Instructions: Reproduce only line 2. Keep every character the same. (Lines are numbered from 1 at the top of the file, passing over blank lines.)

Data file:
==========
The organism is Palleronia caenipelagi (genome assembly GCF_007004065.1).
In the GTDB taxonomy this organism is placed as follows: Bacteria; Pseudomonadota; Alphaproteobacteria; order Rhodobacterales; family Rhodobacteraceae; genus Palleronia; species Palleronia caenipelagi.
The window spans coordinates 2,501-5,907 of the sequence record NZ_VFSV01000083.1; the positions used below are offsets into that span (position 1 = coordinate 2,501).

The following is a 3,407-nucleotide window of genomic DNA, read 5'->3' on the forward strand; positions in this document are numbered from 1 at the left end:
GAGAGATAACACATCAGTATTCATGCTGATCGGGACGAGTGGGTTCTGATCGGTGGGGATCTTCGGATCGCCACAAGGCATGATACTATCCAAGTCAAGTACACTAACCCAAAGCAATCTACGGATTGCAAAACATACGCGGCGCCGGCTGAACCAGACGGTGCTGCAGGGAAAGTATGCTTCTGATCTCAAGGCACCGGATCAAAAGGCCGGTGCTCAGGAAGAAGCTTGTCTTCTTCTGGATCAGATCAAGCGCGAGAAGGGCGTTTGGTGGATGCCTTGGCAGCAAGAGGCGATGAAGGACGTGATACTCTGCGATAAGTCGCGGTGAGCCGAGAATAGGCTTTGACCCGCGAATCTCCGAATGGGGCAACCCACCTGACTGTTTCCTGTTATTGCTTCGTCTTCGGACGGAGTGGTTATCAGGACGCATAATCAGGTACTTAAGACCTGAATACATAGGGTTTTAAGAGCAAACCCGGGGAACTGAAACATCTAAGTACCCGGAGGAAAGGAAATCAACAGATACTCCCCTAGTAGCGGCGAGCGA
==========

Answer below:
In the GTDB taxonomy this organism is placed as follows: Bacteria; Pseudomonadota; Alphaproteobacteria; order Rhodobacterales; family Rhodobacteraceae; genus Palleronia; species Palleronia caenipelagi.